Mar 22, 2019
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CSU executives’ pay rises, so does student fees

The California State University Board of Trustees voted to give CSU executives a pay raise at their meeting last week in Long Beach.

This decision comes as student fees are set to increase by another 10 percent approximately, a topic that was also discussed at the meeting.

The CSU Board of Trustees voted 15-2 Wednesday to raise executives’ salaries by an average of 12 percent.

Fresno State President John D. Welty’s salary went up by13.3 percent, from $263,989 to $299,000. This figure is marginally higher than that of most other CSU executives, but not the highest.

Over the last 10 years, salary increases for CSU executives have ranged from 66 percent to 100 percent, depending on the campus. Fresno State’s president’s salary was $157,716 in 1997, or a 90 percent difference from this year’s figure.

Brian Ferguson, communications specialist for the California Faculty Association (CFA), said the pay increase for executives ranged from 9 percent to 18 percent.

“This is on top of the 37 percent raise they got in 2005,” Ferguson said.

Some CSU executives claim that large salary lags exist in executives’ salaries compared to other, similar college systems—upwards of 46 percent, according to the Chancellor’s office.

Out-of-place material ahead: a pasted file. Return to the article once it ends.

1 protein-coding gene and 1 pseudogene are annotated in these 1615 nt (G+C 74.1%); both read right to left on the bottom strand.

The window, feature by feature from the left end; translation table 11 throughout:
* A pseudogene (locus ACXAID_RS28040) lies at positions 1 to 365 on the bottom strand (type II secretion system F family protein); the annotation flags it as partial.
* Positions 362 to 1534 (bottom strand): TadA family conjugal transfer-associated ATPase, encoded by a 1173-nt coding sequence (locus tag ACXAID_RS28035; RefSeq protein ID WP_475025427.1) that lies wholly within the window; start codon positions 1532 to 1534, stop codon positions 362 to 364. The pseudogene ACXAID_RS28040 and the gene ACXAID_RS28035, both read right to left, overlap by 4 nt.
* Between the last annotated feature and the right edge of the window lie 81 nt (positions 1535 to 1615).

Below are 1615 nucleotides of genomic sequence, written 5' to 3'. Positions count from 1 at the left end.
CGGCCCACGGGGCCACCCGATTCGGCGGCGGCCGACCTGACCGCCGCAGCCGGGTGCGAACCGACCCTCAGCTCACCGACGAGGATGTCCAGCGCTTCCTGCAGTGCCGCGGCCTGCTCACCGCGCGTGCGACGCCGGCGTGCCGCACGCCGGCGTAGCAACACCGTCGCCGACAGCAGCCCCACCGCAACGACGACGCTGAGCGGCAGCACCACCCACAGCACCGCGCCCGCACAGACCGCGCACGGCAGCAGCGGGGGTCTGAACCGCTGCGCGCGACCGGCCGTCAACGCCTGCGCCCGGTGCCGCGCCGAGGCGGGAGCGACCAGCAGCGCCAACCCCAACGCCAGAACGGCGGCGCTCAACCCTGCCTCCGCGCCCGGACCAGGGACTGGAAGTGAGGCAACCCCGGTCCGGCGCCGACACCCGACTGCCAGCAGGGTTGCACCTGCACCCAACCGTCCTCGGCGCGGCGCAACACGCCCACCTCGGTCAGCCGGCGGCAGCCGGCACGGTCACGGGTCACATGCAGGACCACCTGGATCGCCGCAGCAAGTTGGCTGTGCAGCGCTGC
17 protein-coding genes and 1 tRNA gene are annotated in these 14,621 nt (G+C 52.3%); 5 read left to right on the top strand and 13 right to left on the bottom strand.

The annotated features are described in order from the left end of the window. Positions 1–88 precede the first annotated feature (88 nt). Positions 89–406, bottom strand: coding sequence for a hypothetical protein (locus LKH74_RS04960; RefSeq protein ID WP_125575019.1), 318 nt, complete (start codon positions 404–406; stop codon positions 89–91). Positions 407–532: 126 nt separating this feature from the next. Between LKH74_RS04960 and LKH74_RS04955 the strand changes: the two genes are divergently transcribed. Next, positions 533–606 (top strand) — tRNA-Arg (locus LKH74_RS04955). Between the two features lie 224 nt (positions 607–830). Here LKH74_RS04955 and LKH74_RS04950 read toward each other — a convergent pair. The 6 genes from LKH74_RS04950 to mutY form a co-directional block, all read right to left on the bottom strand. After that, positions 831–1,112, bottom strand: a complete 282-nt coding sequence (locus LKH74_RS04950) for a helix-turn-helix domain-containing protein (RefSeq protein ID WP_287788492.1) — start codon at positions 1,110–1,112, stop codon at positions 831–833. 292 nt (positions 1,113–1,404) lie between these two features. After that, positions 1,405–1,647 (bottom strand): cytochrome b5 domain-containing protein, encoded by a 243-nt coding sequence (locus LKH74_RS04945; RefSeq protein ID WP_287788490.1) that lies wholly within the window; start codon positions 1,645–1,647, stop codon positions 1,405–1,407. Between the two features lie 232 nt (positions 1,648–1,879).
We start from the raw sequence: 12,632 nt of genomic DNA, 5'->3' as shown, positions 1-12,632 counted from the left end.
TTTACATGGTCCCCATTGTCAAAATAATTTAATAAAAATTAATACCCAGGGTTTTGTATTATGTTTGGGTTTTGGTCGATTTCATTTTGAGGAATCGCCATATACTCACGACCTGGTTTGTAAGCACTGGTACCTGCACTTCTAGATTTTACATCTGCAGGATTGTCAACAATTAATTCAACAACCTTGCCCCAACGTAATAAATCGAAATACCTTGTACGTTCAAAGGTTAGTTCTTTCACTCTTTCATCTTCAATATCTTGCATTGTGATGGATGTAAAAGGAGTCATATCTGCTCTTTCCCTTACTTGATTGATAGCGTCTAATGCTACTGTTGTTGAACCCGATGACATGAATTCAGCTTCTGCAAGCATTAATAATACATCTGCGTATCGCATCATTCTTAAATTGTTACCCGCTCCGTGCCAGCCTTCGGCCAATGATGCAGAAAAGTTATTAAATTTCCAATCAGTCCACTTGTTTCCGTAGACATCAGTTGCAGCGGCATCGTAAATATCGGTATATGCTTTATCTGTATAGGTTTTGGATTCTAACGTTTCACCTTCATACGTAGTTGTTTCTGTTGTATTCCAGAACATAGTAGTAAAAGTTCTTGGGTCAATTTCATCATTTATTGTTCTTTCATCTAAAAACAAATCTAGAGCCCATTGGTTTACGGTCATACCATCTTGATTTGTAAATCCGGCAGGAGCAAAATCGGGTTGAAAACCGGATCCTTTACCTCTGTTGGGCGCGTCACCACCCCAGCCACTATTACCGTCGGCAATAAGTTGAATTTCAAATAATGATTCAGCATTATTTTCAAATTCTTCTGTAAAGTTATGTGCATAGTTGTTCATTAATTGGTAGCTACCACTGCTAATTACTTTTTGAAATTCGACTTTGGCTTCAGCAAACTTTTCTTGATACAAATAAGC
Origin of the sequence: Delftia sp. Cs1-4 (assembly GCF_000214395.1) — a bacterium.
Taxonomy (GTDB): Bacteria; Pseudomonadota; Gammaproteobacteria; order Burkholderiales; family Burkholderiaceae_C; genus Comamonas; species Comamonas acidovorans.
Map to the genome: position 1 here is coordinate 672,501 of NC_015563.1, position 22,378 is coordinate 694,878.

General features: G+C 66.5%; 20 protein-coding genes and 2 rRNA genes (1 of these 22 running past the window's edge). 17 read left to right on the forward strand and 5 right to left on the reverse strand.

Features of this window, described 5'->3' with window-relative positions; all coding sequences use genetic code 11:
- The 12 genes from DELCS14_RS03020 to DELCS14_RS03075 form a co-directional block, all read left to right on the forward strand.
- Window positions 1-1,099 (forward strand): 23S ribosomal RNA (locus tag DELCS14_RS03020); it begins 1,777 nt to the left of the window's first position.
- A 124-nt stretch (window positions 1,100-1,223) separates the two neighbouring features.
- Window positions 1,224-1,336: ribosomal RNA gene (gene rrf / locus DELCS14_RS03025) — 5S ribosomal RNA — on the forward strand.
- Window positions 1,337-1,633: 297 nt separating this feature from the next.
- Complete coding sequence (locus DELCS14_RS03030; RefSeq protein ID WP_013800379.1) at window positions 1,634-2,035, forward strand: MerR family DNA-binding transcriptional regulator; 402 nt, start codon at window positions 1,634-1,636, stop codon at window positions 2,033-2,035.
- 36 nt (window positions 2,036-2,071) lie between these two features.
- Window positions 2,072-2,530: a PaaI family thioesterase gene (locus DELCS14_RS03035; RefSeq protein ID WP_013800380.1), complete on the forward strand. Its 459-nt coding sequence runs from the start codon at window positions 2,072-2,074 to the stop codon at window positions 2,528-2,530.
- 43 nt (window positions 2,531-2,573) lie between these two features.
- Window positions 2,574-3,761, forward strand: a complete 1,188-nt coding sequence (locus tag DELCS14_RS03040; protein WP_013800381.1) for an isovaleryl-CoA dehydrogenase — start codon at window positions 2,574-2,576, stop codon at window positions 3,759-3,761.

But Ferguson was skeptical.

“The CPEC [California Postsecondary Education Commission] picks a random sampling of colleges around the nation supposedly comparable to CSU,” Ferguson said. “But private colleges are also included in that.”

Ferguson said executives at many private institutions may make as much as $350,000 to $400,000 a year.

“Bottom line is, most of our executives make more money than the president of the United States,” Ferguson said.

President George W. Bush earns $400,000 per year, and some college executives’ salaries are indeed approaching that level.

Trustee and Lieutenant Governor John Garamendi and others urged the Board of Trustees to kill the salary increase motion at least until after Governor Arnold Schwarzenegger had signed two pieces of CSU reform legislation on his desk.

One bill would require a public forum before executive decisions can be made, so as to prevent backroom deals that negatively impact the classroom. The other would tie salary increases the work performed by the CSU executives.

Ferguson called the pay raises “bad business,” as it comes on the backdrop of increased student fees and overcrowded classrooms.

Student fees have shot up by 94 percent since the Higher Education Compact was enacted in 2004, Ferguson said.

He explained that the compact was a deal put together between the governor and the CSU and UC systems in response to a recession and a large state budget shortfall at the time. The goal is to maintain stability in funding for the CSU system.

“But they made a deal with the devil,” Ferguson said of the CSU executives.

He explained that the student fee increases are now set in stone for each year through the life of the compact.

The new fees won’t go toward the classroom, infrastructure or staff salaries, Ferguson said.